Phil Wickham might debatably have one of the most beautiful raw voices, not just in the Christian market but also within the music industry as a whole. Over the past seven years he has really made his mark on the worship music scene with his fresh creativity and exploratory vocals. Now with his latest offering, The Ascension, he's bringing listeners what they love with more fervor than ever before.
The album opens with the acoustic driven title track, "The Ascension." Its folk sound with group vocals give the song that at-home feeling that makes the track rich in quality. Also, Wickham's references to CS Lewis as he sings, "Further up, further in, just to be with you again, let us start the ascension," adds a philosophical sense to the song. "Holy Light" brings in some more digital sounds that are reminiscent from Wickham's 2009 release, Heaven and Earth. However, the recording has a more tightknit sound with succinct breaks and perfectly layered vocals. Songs such as "This is Amazing Grace," "Over All," and "Wonderful" carry this same synth-driven sound but with notable growth lyrically and melodically. Special note should be made for "Wonderful" as it could make for a great corporate worship song for congregations. It's doctrinally solid, very loud in admiration of the Lord, and musically progressive.
For those seeking more of that acoustic sound, "Carry My Soul" really fits the bill. The beautiful lyrics that express the joy of entering Heaven to be with Jesus are so perfectly put as Phil sings, "I will run and I won't quit… I'll come running through the gates, look into your face, oh I can hardly wait, until you carry my soul, carry my soul away." Songs that continue in this acoustic stream are the original hymn-like "When My Heart is Torn Asunder" and "Mercy." The latter song features some amazing vocal arranging of climbing falsetto; it's magnificent.
Occasionally, with a Phil Wickham song, it can be near perfect, but something knocks it off that path, if only for a few seconds. In this case, it's "Tears of Joy." Lyrically, it is a pure celebration of Christ's glorious return. Musically, it is heavenly. It is such an excellent track and could be arguably one of his best songs, until the bridge where an out of place saxophone interrupts the track. Its awkward insertion overshadows Wickham's trademark beautiful falsetto. It wouldn't be so bad if it was behind his vocals, but it seems to take center stage. Thankfully, it is only present for just over half a minute.
Concluding the album is the endearing "Thirst." Phil Wickham's vocals are at peak performance to bring the album to a close. The percussion seems to build and build and build and it climaxes so epically with a killer bass line and aggressive shouts of praise. It is a truly perfect way to end an album.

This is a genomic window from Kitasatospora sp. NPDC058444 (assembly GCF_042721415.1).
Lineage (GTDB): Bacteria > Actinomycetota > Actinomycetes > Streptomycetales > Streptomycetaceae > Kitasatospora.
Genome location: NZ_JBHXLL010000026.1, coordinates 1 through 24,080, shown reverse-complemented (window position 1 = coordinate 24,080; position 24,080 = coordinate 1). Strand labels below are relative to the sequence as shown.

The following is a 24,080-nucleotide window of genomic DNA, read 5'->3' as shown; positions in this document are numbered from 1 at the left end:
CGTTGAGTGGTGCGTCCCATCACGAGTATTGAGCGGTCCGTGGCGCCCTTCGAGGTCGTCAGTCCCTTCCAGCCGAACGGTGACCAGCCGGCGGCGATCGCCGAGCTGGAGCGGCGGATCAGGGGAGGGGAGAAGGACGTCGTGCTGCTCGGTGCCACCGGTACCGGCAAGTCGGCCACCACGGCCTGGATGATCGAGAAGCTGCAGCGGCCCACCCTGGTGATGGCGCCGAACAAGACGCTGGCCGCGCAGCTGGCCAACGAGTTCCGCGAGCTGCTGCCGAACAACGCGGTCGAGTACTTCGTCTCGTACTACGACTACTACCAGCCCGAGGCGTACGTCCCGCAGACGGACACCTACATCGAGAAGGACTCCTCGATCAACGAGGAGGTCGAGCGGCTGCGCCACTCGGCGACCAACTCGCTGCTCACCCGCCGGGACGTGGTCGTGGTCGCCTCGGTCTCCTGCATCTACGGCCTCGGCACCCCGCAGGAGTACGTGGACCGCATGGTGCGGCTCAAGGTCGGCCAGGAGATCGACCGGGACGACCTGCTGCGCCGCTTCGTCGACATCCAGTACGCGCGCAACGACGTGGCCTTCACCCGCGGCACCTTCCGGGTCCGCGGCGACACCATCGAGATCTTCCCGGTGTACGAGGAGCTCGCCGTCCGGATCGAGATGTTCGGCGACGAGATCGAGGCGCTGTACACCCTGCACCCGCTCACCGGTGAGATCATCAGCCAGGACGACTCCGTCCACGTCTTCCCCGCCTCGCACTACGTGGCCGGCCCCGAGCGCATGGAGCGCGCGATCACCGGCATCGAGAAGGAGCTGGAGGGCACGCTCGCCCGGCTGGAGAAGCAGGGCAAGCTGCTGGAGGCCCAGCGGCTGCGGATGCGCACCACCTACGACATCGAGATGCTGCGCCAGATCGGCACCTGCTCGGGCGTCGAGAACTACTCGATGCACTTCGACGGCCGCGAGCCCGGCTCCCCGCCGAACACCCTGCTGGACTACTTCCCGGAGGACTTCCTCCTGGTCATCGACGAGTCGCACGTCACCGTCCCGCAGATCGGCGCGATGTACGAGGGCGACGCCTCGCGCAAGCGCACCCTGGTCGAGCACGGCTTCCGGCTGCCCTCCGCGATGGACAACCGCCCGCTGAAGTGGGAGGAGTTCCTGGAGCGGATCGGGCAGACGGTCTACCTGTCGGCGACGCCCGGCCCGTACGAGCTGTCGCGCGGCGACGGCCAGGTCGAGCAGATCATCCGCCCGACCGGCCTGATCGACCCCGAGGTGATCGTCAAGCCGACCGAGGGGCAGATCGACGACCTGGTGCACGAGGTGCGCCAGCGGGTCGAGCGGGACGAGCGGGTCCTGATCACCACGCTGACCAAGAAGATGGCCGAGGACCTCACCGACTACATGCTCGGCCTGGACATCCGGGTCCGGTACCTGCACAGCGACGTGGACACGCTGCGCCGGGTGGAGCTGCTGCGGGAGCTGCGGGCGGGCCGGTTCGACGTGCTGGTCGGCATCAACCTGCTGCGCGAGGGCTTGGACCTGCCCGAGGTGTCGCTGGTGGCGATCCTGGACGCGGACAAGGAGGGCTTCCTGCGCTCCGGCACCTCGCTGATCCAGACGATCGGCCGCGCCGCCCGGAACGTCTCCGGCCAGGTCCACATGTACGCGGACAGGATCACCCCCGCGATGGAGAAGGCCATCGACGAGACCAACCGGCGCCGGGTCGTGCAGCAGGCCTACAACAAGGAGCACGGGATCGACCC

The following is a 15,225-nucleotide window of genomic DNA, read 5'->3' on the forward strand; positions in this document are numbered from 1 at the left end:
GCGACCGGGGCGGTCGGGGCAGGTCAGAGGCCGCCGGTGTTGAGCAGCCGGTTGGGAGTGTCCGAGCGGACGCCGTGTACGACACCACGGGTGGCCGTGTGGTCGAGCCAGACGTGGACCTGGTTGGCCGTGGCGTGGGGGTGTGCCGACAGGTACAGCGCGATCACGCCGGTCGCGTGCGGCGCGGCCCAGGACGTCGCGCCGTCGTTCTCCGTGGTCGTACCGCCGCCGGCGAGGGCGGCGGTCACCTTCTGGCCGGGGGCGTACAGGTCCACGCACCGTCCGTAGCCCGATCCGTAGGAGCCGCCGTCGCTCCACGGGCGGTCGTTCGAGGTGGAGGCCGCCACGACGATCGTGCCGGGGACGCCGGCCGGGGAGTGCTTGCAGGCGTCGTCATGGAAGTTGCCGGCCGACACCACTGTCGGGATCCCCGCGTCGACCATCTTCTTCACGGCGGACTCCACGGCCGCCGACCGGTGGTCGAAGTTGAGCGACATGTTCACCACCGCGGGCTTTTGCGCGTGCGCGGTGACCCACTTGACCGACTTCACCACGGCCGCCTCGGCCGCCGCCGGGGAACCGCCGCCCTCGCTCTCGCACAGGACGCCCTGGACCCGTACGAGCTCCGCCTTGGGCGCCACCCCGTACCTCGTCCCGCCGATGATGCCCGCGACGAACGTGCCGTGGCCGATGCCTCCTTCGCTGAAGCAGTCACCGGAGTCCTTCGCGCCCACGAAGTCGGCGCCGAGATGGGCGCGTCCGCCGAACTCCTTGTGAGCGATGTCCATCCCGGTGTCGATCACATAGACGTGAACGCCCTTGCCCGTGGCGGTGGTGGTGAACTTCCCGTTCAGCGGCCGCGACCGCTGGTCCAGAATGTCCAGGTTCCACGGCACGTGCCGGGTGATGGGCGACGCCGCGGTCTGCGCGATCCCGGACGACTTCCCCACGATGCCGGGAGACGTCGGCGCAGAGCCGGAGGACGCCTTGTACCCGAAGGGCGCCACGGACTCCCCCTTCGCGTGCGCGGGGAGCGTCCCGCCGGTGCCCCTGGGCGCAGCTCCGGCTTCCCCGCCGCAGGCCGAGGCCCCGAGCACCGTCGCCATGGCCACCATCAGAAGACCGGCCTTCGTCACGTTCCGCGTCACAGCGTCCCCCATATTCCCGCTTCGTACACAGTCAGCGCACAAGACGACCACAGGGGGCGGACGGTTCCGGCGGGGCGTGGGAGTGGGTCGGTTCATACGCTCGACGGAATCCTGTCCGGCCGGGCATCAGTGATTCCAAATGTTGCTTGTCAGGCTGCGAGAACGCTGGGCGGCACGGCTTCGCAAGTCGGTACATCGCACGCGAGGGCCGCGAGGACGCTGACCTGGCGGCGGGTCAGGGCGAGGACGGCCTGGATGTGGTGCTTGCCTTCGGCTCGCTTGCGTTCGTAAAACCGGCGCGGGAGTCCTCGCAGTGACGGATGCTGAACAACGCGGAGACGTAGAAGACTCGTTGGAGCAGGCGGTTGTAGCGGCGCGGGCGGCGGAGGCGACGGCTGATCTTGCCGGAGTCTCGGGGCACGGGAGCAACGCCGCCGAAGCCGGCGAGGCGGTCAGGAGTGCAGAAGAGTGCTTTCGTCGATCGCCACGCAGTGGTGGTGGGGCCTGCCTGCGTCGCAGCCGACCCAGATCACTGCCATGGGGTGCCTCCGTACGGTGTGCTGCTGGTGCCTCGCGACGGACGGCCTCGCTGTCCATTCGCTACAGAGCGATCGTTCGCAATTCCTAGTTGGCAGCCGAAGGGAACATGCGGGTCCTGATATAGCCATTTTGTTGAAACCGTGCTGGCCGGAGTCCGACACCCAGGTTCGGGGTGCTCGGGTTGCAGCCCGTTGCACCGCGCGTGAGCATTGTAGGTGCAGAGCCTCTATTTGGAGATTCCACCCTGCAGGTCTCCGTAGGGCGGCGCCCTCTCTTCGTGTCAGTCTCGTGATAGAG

The Ascension really is an excellent combination of all of Phil Wickham's previous offerings with dashes of enough newness to make it certifiably fresh. Fans of Wickham's work will most definitely be pleased and inspired to worship the Lord, and newcomers to his work may just become fans. Wickham's creative use of music, theology, and worship are clearly present and are executed with excellence. Bravo Phil Wickham, it only goes up from here - but I guess that's the whole point right?- Review date: 9/21/13, written by Ryan Barbee of Jesusfreakhideout.com
One way in which this album could definitely be summed up is that those who are familiar with Heaven & Earth and Response will already be familiar with The Ascension. But while this statement is accurate, it paints far too broad a picture of this album's sound. The prominent electronic elements are there, but they're far less intrusive than either of his previous albums (maybe save for the hooks in "This Is Amazing Grace" and "Over All"), which can easily be attributed to Wickham's growing comfort with this musical style. And it is not to say that the album lacks in any innovation whatsoever. Indeed, Wickham is far too skilled a musician to let his music grow stale; between the gorgeous acoustic treatment of "Mercy," his finest album opener yet in the title track, and the overall more epic scope of the album, Wickham's touch is just as brilliant as ever. And he still has found room for excellent congregational options like "When My Heart Is Torn Asunder," "Holy Light," and even the decidedly more radio-friendly "This Is Amazng Grace." Only "Glory" falls flat here as a subpar selection.
Between the scope that has almost the feel of a concept album, and simply yet another solid musical performance (and that VIBRATO!), Phil Wickham has definitely unleashed another winner into the modern worship circle. It isn't the best worship album of the year, and it may not even be the best album of Wickham's career, but it is very hard to ask more from an artist than what Wickham does on a consistent basis. - Mark Rice, 9/23/13
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